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Publication numberUS7336606 B2
Publication typeGrant
Application numberUS 10/641,324
Publication dateFeb 26, 2008
Filing dateAug 14, 2003
Priority dateAug 14, 2003
Fee statusPaid
Also published asUS20050038793
Publication number10641324, 641324, US 7336606 B2, US 7336606B2, US-B2-7336606, US7336606 B2, US7336606B2
InventorsDavid Romano, Gilbert M. Wolrich, Donald F. Hooper
Original AssigneeIntel Corporation
Export CitationBiBTeX, EndNote, RefMan
External Links: USPTO, USPTO Assignment, Espacenet
Circular link list scheduling
US 7336606 B2
Abstract
A scheduling mechanism to control transmission of data units, such as variable size packets or fixed size cells, to ports of a network device such as a switching fabric system. The scheduling mechanism maintains scheduling data structures, including an array storing information for available queues of ports and circular buffers representing nonempty port queues of the available port queues according to classes of service. The scheduling mechanism uses the data structures to make scheduling decisions concerning the scheduling of data units in the nonempty port queues for transmission to the ports.
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Claims(22)
1. A method to maintain data structures for scheduling, the data structures comprising an array comprising information for available queues of ports and circular buffers representing nonempty port queues of the available port queues according to classes of service, each circular buffer comprising a link list, and control structures to access the array comprising a class control register associated with each link list to maintain links for such link list, the method comprising:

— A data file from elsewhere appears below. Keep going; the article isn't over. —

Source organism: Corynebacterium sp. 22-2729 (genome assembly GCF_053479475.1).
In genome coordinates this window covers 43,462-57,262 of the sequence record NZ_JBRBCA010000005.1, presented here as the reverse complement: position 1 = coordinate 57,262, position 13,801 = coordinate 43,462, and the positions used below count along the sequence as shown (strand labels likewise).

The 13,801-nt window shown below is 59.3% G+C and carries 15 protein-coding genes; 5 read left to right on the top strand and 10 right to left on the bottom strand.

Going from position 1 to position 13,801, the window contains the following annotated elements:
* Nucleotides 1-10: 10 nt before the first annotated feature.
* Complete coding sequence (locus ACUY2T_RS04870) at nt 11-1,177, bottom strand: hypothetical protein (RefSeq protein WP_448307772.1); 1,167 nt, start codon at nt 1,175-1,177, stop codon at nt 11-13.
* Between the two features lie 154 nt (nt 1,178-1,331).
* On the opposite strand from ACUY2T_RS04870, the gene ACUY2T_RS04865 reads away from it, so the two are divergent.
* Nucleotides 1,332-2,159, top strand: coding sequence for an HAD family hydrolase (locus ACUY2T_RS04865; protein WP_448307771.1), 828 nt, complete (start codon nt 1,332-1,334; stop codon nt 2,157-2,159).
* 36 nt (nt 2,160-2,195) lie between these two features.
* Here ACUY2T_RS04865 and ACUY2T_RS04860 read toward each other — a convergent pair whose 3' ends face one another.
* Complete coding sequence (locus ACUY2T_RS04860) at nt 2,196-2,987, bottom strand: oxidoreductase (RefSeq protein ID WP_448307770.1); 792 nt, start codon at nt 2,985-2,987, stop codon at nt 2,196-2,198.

maintaining data structures for scheduling,
scheduling data units in the nonempty port queues for transmission to the ports by using the data structures,
wherein maintaining data structures comprises maintaining control structures comprising a specifier usable to select one of the link lists via the associated class control register, the specifier comprises a register of fields and the fields receive data corresponding to different classes in the classes of service.
2. The method of claim 1 wherein each circular buffer comprises entries and each entry corresponds to one of the nonempty port queues for the circular buffer.
3. The method of claim 2 wherein the information comprises queue state information for the available port queues including the nonempty port queues, and each entry includes the queue state information for the nonempty port queue to which such entry corresponds.
4. The method of claim 3 wherein the queue state information comprises a count of stored data units.
5. The method of claim 3 wherein each entry further comprises a pointer to a next entry in the link list.
6. The method of claim 3 wherein scheduling data units comprises:
updating counts in the queue state information of the available port queues when either enqueuing or dequeuing requests are generated for any of the port queues.
7. The method of claim 6 wherein scheduling data units further comprises reading the counts to detect changes in queue state information.
8. The method of claim 7 wherein scheduling data units further comprises:
performing a linking operation to add a new entry to one of the link lists when a change in the queue state information for one of the available port queues indicates that such port queue has transitioned from empty to nonempty; and
performing a de-linking operation to remove an entry from one of the link lists when a change in the queue state information of the nonempty port queue to which such entry corresponds indicates that such nonempty port queue has transitioned from a nonempty to empty.
9. The method of claim 7 wherein the available ports comprise ports of a switching fabric system.
10. The method of claim 1 wherein the specifier is programmable.
11. The method of claim 1 wherein the data comprises class numbers and the specifier, once programmed, stores a sequence of the class numbers to determine the order in which the link lists are selected for scheduling.